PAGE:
John Hayden was just nine years old when he first heard of Bradley Johnson. He was at home, right off the 14th hole of the Founders Course at Greystone Golf & Country Club in Birmingham, Ala., playing basketball with his friend Austin Taylor, the gravitational pull of golf still an afterthought for a kid with a course in his backyard. That spring afternoon, though, one of Austin’s older brothers, Sean, burst toward his driveway and breathlessly declared that greatness was nearby.
“Bradley Johnson is playing the 14th hole!” he cried.
Confronted by a pair of blank expressions, he quickly explained that Johnson was a budding golf superstar, runner-up at the previous year’s U.S. Junior Amateur and a soon-to-be college player. He told them that Johnson would be a pro someday, the kind they’d watch on TV, and if they were smart, they’d go outside and meet him now, before he becomes famous.
So the boys gathered up a few old golf balls and some hats and a Sharpie marker, raced out to the 14th green and waited as Johnson, playing a casual round with friends, finished putting. Then they politely asked for autographs.
Johnson’s buddies razzed him immediately. A 17-year-old high school kid signing balls and hats? They got a kick out of that. But Johnson didn’t act the part of celebrity diva.
“He laughed and smiled, talked to us for a little while,” Hayden recalls. “He couldn’t have been nicer.”
It was the only time he would ever speak with the budding golf superstar.
A few weeks later, Bradley Johnson was dead.
Right around noon on March 25, 2006, Johnson was involved in a two-vehicle accident. After spending the night with his two best friends at a lake house about an hour from his home, Johnson reached a stop sign on a rural county road. He pulled too far into the intersection. An 18-wheeler crashed into his green Chevy Blazer. His friends blacked out, but lived. Johnson did not.
His life was cut short on the verge of a burgeoning golf career. Johnson was planning to play a practice round for a state tournament that day. Later that weekend, he was going to reveal to his family which one of three SEC scholarship offers – Auburn, Georgia or Alabama – he would accept.
Johnson would have turned 26 on Nov. 21. Many of his friends and fellow AJGA competitors, players like Harris English, Billy Horschel and Scott Stallings, are already winners of multiple PGA Tour titles. He had the talent to reach that level, too.
“I don’t see any reason why he wouldn’t have,” says his father, Hugh. “That’s what he wanted to do – and he certainly had the love for it.”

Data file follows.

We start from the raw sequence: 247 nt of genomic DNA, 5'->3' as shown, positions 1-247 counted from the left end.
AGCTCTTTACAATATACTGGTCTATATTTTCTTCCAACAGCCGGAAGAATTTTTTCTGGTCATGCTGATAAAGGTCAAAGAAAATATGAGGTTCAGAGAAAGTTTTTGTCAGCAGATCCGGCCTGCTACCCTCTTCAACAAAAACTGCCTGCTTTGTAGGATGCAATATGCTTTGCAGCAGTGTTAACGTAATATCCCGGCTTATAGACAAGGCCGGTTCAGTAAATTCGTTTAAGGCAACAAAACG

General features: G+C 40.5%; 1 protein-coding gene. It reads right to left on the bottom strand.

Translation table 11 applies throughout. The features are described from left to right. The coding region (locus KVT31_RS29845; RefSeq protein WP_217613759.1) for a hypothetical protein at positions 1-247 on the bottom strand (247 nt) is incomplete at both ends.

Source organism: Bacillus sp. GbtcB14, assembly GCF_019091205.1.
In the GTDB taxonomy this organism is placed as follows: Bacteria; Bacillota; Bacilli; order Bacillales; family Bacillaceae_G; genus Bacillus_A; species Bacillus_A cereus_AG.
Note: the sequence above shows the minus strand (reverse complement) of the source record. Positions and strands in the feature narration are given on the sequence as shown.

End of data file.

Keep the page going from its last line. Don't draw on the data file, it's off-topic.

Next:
Instead, his name has lived on with the Bradley Johnson Memorial Foundation. Started months after his death, its main purpose is to provide playing opportunities for underprivileged junior golfers.
Not long after meeting Johnson on that 14th green behind his house, Hayden started playing golf more regularly. He matured into a talented player on the competitive junior level. When he started competing in AJGA events and wanted to make a charitable contribution, he naturally chose Johnson’s foundation as the beneficiary.
Three years later, Hayden has raised more than $42,000 for a special endowment geared specifically toward underprivileged AJGA players. For that, he earned recognition as one of the organization’s top fundraisers in its Leadership Links program, as well as the Presidents’ Leadership Award, co-sponsored by the USGA.
From the Johnson family, he’s earned much more.
Not only their gratitude for helping to keep Bradley’s memory alive, but a living reminder of a kid described as kind-hearted and gentle.
“Bradley was friends with everyone,” says his younger brother Michael, currently a redshirt junior on the Auburn golf team. “He was never mean to anyone; he wasn’t part of one social crowd. And I see that with John, too. He definitely resembles Bradley.”
Their father agrees: “John has a big smile; Bradley was always smiling. John has never met a stranger, he’s always cordial; so was Bradley. Both competitive, both very pleasant young men to be around.”
As if to only hammer home that notion, Hayden’s charitable fundraising didn’t come via marathon rounds of golf or hosting clinics for younger players. Instead, he spoke with people. Told them of Bradley Johnson’s story and how he wanted help keep his legacy alive. He shook hands. He sent handwritten letters. Golf was the indirect connection for these donations, but it wasn’t his method for receiving them.
“Golf is just something I do,” insists Hayden, who will begin playing for UAB in the fall. “The foundation is about people who don’t even play golf, but donate money. It’s just word of mouth. It’s me telling people about the foundation and asking them to donate.”
Even though he only met Johnson once, Hayden says he tries to live a life patterned after everything he’s heard about him: Be nice to people; be charitable; be hard-working.
As for those autographs, he hasn’t seen them lately, but that doesn’t mean he’ll stop looking.
“I don’t know where they went,” he sighs. “I’ve tried looking for them. Someday I’ll find them and give them back to the family. I hope that day comes soon.”